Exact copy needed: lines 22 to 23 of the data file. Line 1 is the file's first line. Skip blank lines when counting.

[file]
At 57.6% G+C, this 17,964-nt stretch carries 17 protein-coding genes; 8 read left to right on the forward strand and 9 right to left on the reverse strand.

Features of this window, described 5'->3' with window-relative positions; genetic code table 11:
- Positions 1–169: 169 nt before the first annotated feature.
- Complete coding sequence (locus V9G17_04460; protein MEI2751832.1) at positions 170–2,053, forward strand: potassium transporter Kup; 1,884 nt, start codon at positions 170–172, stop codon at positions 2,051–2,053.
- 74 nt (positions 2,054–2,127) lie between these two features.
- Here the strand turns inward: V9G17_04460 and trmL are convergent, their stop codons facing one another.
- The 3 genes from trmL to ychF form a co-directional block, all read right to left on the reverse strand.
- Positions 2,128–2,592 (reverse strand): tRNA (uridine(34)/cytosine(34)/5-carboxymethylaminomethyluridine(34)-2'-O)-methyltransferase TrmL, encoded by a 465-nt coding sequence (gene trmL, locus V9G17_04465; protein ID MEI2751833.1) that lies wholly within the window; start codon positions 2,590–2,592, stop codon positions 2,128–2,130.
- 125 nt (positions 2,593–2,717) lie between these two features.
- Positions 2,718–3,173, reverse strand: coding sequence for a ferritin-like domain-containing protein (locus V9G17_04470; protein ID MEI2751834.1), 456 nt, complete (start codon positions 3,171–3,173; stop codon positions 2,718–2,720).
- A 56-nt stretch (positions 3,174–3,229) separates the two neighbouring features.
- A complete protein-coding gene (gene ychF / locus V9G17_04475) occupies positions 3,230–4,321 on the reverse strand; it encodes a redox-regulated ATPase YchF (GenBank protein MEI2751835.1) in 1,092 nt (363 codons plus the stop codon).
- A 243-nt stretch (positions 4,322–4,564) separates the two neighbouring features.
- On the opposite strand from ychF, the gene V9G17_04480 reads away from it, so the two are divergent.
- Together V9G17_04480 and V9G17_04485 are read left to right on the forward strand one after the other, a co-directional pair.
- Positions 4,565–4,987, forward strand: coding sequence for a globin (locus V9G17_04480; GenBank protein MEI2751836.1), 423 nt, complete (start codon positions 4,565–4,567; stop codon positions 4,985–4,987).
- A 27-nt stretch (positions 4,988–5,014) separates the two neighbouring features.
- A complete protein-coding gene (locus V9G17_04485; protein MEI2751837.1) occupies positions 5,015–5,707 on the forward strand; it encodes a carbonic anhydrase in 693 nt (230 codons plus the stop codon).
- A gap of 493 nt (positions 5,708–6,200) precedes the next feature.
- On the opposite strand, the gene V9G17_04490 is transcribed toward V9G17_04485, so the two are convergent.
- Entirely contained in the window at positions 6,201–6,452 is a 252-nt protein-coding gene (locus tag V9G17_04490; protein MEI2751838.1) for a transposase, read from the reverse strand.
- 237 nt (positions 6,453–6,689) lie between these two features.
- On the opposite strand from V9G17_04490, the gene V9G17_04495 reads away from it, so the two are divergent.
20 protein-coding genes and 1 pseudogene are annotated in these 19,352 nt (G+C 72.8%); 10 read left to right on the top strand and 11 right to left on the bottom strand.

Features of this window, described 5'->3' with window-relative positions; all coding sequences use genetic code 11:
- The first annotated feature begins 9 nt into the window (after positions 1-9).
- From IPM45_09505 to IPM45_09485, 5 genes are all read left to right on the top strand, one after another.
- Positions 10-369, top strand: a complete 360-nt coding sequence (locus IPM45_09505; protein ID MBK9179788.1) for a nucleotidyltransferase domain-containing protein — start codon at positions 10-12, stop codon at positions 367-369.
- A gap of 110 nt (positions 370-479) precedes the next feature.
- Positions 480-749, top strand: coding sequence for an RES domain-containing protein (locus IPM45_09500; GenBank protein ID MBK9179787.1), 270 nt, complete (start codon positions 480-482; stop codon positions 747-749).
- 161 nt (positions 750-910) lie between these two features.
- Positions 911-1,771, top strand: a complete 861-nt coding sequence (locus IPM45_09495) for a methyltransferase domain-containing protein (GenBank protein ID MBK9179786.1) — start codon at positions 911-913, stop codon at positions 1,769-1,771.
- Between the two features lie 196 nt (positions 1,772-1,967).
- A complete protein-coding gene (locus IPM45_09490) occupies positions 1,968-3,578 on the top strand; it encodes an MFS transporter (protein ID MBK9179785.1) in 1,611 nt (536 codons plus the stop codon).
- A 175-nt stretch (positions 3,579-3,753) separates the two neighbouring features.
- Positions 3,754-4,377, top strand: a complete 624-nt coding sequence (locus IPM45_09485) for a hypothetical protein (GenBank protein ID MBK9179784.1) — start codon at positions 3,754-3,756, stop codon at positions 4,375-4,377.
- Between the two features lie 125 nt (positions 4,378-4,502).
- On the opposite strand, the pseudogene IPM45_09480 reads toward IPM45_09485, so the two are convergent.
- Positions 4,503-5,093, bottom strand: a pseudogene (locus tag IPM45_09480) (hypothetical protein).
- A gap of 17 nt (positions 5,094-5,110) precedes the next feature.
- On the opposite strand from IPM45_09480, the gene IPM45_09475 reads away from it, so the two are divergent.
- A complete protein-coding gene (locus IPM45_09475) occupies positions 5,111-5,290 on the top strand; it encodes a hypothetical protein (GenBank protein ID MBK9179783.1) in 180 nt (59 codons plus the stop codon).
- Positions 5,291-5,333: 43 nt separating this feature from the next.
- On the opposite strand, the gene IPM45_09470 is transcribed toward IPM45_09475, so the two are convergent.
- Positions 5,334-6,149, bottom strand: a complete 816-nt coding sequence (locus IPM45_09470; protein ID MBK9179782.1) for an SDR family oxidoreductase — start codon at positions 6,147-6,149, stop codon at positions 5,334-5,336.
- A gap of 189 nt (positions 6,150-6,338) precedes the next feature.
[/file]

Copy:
- 237 nt (positions 6,453–6,689) lie between these two features.
- On the opposite strand from V9G17_04490, the gene V9G17_04495 reads away from it, so the two are divergent.